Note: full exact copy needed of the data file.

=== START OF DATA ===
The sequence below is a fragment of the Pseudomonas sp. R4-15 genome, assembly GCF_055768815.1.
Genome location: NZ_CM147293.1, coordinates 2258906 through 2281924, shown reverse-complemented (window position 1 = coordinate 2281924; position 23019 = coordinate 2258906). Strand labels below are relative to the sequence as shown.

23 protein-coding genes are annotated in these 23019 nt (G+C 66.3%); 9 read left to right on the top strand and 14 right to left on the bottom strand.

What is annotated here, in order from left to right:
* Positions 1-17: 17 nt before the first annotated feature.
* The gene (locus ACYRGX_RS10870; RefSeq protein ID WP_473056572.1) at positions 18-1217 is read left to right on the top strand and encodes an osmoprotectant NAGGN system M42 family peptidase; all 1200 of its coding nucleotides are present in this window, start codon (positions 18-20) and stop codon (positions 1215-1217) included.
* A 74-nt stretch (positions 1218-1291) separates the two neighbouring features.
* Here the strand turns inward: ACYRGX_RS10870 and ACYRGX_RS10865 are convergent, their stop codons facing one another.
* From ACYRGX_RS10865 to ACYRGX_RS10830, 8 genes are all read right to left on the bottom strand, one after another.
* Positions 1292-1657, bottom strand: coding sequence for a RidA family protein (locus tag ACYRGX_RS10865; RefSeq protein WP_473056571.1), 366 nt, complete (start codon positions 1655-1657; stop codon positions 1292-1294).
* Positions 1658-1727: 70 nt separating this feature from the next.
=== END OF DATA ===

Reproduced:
The sequence below is a fragment of the Pseudomonas sp. R4-15 genome, assembly GCF_055768815.1.
Genome location: NZ_CM147293.1, coordinates 2258906 through 2281924, shown reverse-complemented (window position 1 = coordinate 2281924; position 23019 = coordinate 2258906). Strand labels below are relative to the sequence as shown.

23 protein-coding genes are annotated in these 23019 nt (G+C 66.3%); 9 read left to right on the top strand and 14 right to left on the bottom strand.

What is annotated here, in order from left to right:
* Positions 1-17: 17 nt before the first annotated feature.
* The gene (locus ACYRGX_RS10870; RefSeq protein ID WP_473056572.1) at positions 18-1217 is read left to right on the top strand and encodes an osmoprotectant NAGGN system M42 family peptidase; all 1200 of its coding nucleotides are present in this window, start codon (positions 18-20) and stop codon (positions 1215-1217) included.
* A 74-nt stretch (positions 1218-1291) separates the two neighbouring features.
* Here the strand turns inward: ACYRGX_RS10870 and ACYRGX_RS10865 are convergent, their stop codons facing one another.
* From ACYRGX_RS10865 to ACYRGX_RS10830, 8 genes are all read right to left on the bottom strand, one after another.
* Positions 1292-1657, bottom strand: coding sequence for a RidA family protein (locus tag ACYRGX_RS10865; RefSeq protein WP_473056571.1), 366 nt, complete (start codon positions 1655-1657; stop codon positions 1292-1294).
* Positions 1658-1727: 70 nt separating this feature from the next.